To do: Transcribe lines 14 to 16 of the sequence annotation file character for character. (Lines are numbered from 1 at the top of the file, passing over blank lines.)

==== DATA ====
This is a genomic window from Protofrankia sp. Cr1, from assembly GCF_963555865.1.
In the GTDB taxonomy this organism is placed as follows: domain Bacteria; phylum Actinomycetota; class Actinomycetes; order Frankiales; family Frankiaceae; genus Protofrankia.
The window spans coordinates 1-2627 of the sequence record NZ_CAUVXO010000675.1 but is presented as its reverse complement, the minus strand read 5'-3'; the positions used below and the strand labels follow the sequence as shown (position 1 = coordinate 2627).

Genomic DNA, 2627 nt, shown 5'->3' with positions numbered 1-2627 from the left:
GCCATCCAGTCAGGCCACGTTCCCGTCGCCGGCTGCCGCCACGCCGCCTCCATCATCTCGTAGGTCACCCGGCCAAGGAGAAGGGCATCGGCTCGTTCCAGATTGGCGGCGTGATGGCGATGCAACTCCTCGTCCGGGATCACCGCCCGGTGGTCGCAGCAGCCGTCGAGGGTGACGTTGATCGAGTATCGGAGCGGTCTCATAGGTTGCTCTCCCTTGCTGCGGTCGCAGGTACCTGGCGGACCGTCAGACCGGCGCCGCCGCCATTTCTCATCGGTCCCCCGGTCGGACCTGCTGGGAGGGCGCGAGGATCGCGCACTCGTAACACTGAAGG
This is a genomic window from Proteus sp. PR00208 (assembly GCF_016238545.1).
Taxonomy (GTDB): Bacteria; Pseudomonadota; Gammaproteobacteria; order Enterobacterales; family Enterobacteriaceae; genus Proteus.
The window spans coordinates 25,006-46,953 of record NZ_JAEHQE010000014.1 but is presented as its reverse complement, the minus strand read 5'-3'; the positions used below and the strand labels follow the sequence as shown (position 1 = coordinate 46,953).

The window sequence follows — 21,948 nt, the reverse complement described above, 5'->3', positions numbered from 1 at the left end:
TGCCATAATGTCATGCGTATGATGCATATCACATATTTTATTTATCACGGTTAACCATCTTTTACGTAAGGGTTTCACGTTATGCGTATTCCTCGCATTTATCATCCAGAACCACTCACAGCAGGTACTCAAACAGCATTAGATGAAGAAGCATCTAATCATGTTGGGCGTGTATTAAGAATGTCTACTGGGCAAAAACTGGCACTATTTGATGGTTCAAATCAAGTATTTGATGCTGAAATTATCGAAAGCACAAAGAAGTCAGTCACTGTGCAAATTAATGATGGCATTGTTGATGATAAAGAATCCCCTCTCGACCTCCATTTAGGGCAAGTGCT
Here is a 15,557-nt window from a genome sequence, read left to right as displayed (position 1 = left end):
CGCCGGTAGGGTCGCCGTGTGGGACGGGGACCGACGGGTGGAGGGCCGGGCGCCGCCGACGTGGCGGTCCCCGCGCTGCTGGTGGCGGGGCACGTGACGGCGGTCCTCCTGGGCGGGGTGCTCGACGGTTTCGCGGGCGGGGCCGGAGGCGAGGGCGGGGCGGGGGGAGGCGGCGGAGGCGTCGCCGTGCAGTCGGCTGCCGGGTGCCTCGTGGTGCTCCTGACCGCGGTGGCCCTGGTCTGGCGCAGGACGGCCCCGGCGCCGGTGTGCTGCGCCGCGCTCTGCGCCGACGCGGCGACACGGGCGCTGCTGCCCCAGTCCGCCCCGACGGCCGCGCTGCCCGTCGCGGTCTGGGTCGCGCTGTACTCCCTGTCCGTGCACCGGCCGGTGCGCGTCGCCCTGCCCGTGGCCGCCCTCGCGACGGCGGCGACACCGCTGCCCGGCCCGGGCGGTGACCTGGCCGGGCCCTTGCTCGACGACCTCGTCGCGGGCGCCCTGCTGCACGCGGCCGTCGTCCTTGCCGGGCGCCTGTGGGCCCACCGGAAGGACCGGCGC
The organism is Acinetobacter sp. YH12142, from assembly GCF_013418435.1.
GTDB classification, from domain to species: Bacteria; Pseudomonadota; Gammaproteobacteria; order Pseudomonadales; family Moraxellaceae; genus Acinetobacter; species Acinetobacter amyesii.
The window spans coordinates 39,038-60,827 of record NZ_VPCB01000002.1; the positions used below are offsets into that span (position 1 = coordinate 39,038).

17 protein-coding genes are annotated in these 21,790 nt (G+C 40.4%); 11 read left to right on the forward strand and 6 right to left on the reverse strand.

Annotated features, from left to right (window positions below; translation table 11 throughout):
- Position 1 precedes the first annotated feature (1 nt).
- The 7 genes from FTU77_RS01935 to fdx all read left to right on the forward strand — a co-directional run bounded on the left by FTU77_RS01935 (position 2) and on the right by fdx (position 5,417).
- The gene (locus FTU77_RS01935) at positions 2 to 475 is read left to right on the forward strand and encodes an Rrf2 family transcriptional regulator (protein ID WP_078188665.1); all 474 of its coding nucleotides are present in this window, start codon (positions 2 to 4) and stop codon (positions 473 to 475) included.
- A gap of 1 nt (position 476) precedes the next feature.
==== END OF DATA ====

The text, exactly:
GTDB classification, from domain to species: Bacteria; Pseudomonadota; Gammaproteobacteria; order Pseudomonadales; family Moraxellaceae; genus Acinetobacter; species Acinetobacter amyesii.
The window spans coordinates 39,038-60,827 of record NZ_VPCB01000002.1; the positions used below are offsets into that span (position 1 = coordinate 39,038).

17 protein-coding genes are annotated in these 21,790 nt (G+C 40.4%); 11 read left to right on the forward strand and 6 right to left on the reverse strand.